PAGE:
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Reminder of important clinical lesson
Abdominal pain and hyperamylasaemia—not always pancreatitis
  1. Sally Slack1,
  2. Ianthe Abbey2,
  3. Dominic Smith2
  1. 1Department of Clinical Biochemistry, York Hospital, York, UK
  2. 2Department of Paediatrics, York Hospital, York, UK
  1. Correspondence to Sally Slack, sally.slack{at}york.nhs.uk

Summary

A raised serum amylase concentration, at least four times the upper limit of normal (ULN), is used to support the diagnosis of acute pancreatitis in a patient presenting with abdominal pain. The authors report a case of toxic shock syndrome complicated by a raised serum amylase concentration that peaked at 50 times the ULN in a patient with recurrent abdominal pain. The commonest cause of hyperamylasaemia is pancreatic; however, further investigation of serum lipase and amylase isoenzyme studies found this to be of salivary origin and attributable to soft tissue inflammation of the salivary gland. This case highlights the need to consider non-pancreatic causes of hyperamylasaemia.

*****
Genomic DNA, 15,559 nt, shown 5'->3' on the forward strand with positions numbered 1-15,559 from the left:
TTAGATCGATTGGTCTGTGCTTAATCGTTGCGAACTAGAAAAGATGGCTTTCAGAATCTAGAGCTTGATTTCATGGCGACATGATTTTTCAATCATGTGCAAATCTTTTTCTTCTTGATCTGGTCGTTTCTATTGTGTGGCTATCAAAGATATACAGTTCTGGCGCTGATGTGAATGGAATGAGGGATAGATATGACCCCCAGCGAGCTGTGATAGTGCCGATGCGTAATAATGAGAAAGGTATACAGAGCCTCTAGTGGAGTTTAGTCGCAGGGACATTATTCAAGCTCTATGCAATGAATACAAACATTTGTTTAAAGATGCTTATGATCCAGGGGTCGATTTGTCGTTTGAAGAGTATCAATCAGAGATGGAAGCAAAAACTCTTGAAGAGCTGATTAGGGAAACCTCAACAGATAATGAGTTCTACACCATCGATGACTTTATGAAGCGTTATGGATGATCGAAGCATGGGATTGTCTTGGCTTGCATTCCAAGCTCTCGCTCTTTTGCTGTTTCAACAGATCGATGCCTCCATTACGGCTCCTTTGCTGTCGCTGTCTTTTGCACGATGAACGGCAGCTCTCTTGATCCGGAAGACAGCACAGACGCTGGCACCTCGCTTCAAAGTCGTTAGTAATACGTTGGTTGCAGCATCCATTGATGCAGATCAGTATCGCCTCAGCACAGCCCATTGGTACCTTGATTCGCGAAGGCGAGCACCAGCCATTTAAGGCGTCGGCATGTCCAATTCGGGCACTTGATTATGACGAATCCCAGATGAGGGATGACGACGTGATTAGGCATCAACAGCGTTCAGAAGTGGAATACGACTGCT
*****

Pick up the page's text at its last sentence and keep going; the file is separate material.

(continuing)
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  • Competing interests None.

  • Patient consent Obtained.

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